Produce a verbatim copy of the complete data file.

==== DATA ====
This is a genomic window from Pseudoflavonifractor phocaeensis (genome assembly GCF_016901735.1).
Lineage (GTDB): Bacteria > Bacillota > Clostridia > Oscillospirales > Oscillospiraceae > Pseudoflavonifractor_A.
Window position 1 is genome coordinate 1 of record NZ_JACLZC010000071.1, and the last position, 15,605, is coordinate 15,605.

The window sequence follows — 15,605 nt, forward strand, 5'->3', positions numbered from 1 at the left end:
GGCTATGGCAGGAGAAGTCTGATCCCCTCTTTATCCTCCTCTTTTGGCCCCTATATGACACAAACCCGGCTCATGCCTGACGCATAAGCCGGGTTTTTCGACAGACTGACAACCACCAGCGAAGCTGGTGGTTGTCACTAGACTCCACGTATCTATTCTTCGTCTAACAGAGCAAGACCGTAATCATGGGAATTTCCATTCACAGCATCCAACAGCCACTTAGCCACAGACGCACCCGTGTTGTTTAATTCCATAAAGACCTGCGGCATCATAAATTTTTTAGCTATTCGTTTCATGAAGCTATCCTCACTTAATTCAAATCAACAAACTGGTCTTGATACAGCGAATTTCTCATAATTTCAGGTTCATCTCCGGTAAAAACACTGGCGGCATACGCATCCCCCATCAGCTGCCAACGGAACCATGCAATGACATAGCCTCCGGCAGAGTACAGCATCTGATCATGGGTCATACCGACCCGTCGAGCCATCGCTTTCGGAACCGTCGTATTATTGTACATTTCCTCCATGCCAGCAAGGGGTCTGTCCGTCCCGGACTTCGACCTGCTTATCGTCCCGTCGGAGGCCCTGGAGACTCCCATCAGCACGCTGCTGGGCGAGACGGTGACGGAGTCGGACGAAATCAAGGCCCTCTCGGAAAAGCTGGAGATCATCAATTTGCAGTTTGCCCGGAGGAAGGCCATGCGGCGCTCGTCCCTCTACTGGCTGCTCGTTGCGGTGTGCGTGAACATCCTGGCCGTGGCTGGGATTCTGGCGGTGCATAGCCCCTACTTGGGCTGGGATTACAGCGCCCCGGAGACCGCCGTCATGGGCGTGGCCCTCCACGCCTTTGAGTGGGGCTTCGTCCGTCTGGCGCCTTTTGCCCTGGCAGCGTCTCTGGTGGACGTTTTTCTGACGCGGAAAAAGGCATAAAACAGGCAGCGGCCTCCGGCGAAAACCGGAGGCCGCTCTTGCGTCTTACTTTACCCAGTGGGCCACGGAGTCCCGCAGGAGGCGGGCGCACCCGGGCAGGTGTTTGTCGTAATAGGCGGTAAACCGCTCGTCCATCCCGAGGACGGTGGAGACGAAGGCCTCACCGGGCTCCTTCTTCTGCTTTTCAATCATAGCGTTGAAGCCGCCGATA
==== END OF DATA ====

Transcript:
This is a genomic window from Pseudoflavonifractor phocaeensis (genome assembly GCF_016901735.1).
Lineage (GTDB): Bacteria > Bacillota > Clostridia > Oscillospirales > Oscillospiraceae > Pseudoflavonifractor_A.
Window position 1 is genome coordinate 1 of record NZ_JACLZC010000071.1, and the last position, 15,605, is coordinate 15,605.

The window sequence follows — 15,605 nt, forward strand, 5'->3', positions numbered from 1 at the left end:
GGCTATGGCAGGAGAAGTCTGATCCCCTCTTTATCCTCCTCTTTTGGCCCCTATATGACACAAACCCGGCTCATGCCTGACGCATAAGCCGGGTTTTTCGACAGACTGACAACCACCAGCGAAGCTGGTGGTTGTCACTAGACTCCACGTATCTATTCTTCGTCTAACAGAGCAAGACCGTAATCATGGGAATTTCCATTCACAGCATCCAACAGCCACTTAGCCACAGACGCACCCGTGTTGTTTAATTCCATAAAGACCTGCGGCATCATAAATTTTTTAGCTATTCGTTTCATGAAGCTATCCTCACTTAATTCAAATCAACAAACTGGTCTTGATACAGCGAATTTCTCATAATTTCAGGTTCATCTCCGGTAAAAACACTGGCGGCATACGCATCCCCCATCAGCTGCCAACGGAACCATGCAATGACATAGCCTCCGGCAGAGTACAGCATCTGATCATGGGTCATACCGACCCGTCGAGCCATCGCTTTCGGAACCGTCGTATTATTGTACATTTCCTCCATGCCAGCAAGGGGTCTGTCCGTCCCGGACTTCGACCTGCTTATCGTCCCGTCGGAGGCCCTGGAGACTCCCATCAGCACGCTGCTGGGCGAGACGGTGACGGAGTCGGACGAAATCAAGGCCCTCTCGGAAAAGCTGGAGATCATCAATTTGCAGTTTGCCCGGAGGAAGGCCATGCGGCGCTCGTCCCTCTACTGGCTGCTCGTTGCGGTGTGCGTGAACATCCTGGCCGTGGCTGGGATTCTGGCGGTGCATAGCCCCTACTTGGGCTGGGATTACAGCGCCCCGGAGACCGCCGTCATGGGCGTGGCCCTCCACGCCTTTGAGTGGGGCTTCGTCCGTCTGGCGCCTTTTGCCCTGGCAGCGTCTCTGGTGGACGTTTTTCTGACGCGGAAAAAGGCATAAAACAGGCAGCGGCCTCCGGCGAAAACCGGAGGCCGCTCTTGCGTCTTACTTTACCCAGTGGGCCACGGAGTCCCGCAGGAGGCGGGCGCACCCGGGCAGGTGTTTGTCGTAATAGGCGGTAAACCGCTCGTCCATCCCGAGGACGGTGGAGACGAAGGCCTCACCGGGCTCCTTCTTCTGCTTTTCAATCATAGCGTTGAAGCCGCCGATA